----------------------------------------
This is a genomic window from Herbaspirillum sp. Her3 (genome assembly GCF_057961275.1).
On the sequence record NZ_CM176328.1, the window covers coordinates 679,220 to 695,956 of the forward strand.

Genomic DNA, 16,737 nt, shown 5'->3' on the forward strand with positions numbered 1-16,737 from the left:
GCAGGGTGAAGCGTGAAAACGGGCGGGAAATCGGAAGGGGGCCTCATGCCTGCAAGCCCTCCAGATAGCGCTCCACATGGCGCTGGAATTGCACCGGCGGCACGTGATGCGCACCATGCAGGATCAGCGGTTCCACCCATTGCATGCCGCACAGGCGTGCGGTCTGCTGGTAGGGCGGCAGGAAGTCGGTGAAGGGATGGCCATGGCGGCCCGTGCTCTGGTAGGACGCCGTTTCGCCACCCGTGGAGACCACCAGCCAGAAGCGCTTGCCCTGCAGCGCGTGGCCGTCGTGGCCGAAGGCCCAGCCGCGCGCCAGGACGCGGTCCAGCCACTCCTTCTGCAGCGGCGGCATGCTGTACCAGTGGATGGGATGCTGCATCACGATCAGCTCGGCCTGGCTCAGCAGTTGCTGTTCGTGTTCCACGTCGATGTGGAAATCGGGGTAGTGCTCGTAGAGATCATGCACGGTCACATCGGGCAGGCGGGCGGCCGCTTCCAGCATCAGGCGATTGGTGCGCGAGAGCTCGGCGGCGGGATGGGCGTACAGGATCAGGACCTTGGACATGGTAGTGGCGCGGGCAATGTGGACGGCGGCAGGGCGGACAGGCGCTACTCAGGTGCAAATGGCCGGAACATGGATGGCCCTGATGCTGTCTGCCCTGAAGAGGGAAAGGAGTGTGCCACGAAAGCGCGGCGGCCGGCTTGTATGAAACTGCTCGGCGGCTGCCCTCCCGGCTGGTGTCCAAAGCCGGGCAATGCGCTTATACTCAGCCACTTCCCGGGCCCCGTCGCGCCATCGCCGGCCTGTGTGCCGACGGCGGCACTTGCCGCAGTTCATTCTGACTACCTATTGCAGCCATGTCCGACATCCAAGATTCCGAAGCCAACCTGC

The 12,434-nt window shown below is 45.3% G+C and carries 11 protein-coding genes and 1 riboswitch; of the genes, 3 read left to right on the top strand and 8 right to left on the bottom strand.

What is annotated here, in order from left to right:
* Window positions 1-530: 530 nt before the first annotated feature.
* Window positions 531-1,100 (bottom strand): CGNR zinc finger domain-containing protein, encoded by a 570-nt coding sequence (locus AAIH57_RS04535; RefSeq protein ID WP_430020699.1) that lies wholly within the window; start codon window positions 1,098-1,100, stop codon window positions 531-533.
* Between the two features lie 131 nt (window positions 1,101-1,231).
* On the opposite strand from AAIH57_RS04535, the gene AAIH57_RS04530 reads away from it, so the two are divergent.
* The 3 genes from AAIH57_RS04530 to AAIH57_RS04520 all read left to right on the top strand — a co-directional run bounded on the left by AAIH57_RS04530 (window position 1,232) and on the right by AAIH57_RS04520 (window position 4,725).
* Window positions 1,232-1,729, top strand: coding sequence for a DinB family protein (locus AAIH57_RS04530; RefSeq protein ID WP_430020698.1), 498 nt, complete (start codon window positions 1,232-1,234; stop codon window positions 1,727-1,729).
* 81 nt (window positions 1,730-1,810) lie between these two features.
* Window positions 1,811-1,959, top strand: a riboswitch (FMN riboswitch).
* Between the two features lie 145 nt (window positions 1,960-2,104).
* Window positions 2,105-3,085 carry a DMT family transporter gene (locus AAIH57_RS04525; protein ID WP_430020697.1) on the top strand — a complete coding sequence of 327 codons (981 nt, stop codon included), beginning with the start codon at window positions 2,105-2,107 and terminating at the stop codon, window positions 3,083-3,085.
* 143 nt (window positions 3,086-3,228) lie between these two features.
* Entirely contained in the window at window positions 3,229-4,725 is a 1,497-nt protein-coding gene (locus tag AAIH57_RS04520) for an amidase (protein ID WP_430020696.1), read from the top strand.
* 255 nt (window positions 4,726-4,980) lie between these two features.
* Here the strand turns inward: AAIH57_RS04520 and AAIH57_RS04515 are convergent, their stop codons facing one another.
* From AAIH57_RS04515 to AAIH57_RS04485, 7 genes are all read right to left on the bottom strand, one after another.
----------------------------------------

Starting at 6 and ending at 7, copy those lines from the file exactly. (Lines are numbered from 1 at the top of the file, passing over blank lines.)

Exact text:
What is annotated here, in order from left to right:
* Window positions 1-530: 530 nt before the first annotated feature.